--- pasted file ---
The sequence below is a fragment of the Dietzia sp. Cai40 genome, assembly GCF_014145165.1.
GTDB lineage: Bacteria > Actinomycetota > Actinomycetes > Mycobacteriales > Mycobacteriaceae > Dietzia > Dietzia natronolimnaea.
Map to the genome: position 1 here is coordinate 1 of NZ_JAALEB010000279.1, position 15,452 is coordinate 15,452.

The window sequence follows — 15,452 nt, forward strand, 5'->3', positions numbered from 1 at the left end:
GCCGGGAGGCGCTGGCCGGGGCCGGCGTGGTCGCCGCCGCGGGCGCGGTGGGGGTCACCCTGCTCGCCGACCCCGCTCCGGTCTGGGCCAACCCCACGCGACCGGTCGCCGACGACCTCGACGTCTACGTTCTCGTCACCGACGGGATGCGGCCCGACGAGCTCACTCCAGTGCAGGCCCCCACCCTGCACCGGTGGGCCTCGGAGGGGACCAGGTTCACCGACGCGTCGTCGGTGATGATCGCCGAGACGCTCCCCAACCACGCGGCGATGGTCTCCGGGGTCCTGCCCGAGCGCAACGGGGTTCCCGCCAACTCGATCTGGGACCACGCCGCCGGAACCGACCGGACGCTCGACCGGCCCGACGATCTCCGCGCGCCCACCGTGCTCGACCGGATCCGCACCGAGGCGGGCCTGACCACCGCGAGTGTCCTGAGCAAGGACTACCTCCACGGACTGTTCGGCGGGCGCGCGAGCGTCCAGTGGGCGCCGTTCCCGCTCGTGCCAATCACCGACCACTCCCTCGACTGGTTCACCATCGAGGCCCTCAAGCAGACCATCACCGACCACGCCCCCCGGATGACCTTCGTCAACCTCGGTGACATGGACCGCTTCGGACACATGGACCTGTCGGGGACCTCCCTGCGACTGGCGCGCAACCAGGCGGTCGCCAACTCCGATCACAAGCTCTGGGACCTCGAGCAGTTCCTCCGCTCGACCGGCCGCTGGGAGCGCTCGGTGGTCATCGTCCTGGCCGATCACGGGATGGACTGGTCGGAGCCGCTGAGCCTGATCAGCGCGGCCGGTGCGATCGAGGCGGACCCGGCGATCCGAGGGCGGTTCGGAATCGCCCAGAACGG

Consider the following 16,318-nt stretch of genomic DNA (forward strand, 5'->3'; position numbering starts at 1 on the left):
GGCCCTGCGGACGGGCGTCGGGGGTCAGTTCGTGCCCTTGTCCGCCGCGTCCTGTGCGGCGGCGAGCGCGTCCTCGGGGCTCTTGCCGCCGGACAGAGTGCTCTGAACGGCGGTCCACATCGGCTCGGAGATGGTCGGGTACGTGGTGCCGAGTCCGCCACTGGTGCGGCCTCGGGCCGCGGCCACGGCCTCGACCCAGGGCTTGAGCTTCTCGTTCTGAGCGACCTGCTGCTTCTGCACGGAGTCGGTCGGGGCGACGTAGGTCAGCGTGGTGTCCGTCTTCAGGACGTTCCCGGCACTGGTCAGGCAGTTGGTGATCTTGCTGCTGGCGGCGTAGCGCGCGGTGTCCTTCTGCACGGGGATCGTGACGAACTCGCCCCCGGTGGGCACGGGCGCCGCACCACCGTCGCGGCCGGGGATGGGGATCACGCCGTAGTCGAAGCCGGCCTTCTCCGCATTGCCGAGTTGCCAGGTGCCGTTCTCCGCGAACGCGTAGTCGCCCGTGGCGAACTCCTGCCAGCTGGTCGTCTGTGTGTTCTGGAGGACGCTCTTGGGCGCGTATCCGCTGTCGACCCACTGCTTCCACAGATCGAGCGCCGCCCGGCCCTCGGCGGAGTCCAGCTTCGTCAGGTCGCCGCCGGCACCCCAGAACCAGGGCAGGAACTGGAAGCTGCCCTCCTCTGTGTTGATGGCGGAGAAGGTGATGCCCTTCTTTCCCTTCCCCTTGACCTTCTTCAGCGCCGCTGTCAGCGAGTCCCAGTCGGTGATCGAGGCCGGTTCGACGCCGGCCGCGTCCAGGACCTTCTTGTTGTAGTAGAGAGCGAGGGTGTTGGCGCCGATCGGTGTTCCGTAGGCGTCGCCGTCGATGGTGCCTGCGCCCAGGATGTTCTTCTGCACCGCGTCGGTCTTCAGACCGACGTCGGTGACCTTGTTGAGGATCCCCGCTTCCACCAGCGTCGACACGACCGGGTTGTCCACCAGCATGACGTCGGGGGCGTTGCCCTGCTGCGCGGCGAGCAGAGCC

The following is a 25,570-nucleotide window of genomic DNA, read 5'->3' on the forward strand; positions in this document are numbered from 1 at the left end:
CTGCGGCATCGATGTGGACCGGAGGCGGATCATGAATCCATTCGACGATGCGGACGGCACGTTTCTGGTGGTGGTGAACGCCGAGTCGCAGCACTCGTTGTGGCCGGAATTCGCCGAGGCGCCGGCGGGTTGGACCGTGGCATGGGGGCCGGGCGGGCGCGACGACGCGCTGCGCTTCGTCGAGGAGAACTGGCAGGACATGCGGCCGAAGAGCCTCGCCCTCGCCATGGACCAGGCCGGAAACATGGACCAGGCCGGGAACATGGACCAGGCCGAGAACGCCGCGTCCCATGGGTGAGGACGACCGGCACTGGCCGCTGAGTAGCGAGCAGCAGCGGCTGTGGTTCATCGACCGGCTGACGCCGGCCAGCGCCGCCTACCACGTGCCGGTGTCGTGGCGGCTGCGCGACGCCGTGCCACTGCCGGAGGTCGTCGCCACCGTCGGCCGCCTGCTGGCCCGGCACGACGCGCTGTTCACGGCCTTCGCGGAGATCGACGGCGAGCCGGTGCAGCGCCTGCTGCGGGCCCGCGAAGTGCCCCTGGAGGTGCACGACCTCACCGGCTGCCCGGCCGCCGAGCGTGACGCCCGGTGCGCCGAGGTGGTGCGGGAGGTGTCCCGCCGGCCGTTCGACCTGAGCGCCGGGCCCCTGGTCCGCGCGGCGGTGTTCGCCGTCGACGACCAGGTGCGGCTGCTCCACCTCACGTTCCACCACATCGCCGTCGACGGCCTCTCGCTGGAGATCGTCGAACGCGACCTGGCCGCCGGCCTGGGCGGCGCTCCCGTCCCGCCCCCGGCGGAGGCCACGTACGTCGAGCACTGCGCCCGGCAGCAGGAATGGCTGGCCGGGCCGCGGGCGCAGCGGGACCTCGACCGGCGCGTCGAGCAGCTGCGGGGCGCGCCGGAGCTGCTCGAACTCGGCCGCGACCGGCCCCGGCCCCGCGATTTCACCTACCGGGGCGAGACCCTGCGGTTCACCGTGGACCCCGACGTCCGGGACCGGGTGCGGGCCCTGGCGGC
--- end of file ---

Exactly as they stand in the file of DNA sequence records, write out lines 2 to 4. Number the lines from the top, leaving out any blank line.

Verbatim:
GTDB lineage: Bacteria > Actinomycetota > Actinomycetes > Mycobacteriales > Mycobacteriaceae > Dietzia > Dietzia natronolimnaea.
Map to the genome: position 1 here is coordinate 1 of NZ_JAALEB010000279.1, position 15,452 is coordinate 15,452.

The window sequence follows — 15,452 nt, forward strand, 5'->3', positions numbered from 1 at the left end: